The petition, from CREDO’s Mobilize project, had more than 75,000 signatures as of Wednesday. The petition decries preferential treatment that allows oil and gas extraction companies to continue working in national parks while the general public is barred during Washington's budget impasse.
"Our federal lands are being mined, drilled, logged and just about everything else you can name, but because of the Republicans’ reckless and irresponsible shutdown of the federal government, we can't be there to hike or camp, and our park rangers can't be there to respond to emergencies," the petition reads. "We need to get our priorities straight.
"Fossil fuel and logging companies shouldn't have special access to our federal lands while rangers, hikers and the rest of us are locked out," the petition says.
The group said it plans to deliver the petition to Interior Secretary Sally Jewell and Agriculture Secretary Tom Vilsack later this week.
On average, 715,000 people visit national parks daily, when they are open.
At least one member of Congress is on CREDO’s side. Rep. Raul Grijalva (D-Ariz.) last week sent a letter to Jewel and Vilsack, urging them to block drilling on federal lands until federal employees and visitors are allowed back. Grijalva is the ranking minority member of the House Natural Resources Committee’s Subcommittee on National Parks, Forests and Public Lands.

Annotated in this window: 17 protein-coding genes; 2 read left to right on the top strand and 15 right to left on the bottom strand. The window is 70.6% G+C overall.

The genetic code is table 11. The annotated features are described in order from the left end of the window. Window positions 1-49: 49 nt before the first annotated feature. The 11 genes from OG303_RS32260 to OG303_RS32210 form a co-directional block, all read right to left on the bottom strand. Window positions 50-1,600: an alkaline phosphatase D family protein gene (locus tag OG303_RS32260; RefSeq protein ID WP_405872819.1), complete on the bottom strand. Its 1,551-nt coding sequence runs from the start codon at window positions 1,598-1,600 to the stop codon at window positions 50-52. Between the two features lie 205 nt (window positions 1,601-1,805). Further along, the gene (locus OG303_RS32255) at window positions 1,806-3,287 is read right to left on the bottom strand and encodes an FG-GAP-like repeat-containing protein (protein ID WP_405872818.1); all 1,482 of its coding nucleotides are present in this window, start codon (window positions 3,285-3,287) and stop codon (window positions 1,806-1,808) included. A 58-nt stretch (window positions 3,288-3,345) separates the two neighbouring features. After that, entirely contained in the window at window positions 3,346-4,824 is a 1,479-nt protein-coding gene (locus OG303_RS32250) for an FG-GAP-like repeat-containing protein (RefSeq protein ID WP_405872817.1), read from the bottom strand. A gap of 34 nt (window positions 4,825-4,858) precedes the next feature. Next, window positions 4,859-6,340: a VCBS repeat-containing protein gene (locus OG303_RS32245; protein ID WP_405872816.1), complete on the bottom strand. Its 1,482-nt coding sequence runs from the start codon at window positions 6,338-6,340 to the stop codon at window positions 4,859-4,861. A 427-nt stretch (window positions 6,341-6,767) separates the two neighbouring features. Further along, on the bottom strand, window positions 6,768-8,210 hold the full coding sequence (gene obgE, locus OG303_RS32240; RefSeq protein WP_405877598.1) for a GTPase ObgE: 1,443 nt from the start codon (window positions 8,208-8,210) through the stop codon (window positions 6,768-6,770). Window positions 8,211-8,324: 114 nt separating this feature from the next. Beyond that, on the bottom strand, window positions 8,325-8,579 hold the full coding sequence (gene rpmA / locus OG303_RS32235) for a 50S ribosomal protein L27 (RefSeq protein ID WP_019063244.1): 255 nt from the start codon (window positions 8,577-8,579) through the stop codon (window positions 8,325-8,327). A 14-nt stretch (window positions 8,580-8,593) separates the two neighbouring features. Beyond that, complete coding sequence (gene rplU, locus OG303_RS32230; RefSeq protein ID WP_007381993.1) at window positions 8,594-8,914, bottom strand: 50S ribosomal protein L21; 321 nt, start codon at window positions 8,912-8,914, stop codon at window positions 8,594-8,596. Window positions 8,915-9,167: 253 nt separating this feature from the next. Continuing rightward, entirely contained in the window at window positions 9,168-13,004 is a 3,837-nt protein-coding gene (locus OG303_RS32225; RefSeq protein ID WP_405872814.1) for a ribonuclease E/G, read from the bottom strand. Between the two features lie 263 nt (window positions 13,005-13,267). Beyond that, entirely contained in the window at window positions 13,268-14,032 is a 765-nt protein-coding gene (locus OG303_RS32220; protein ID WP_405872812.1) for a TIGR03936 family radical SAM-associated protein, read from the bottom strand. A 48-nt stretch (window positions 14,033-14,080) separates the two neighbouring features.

"The lack of oversight of these potentially hazardous activities greatly concerns me, especially because of the scarcity of manpower to respond to emergencies, pollution issues or other rapid response needs," Grijalva wrote.
Environmental groups, including the League of Conservation Voters, also have argued that drilling should stop during the shutdown. "It's disappointing that the public is shut out from national parks, but oil companies get to drill in them," Alex Taurel, the group's deputy legislative director, told Environment & Energy Publishing. "We don't think that makes a lot of sense to a lot of people."
Oil and gas companies in national parks operate under agreements that allow drillers to work during a shutdown, according to Environment & Energy Publishing. In many cases, industry-controlled land was grandfathered into parks' creation.
Steve Everley, spokesman for the trade group Energy In Depth, said the petition is nothing new.
"I think you have a bunch of people and groups opposed to oil and gas development, even when the government is open," Everley said. "It's trying to capitalize on opportunity, as opposed to a legitimate policy change."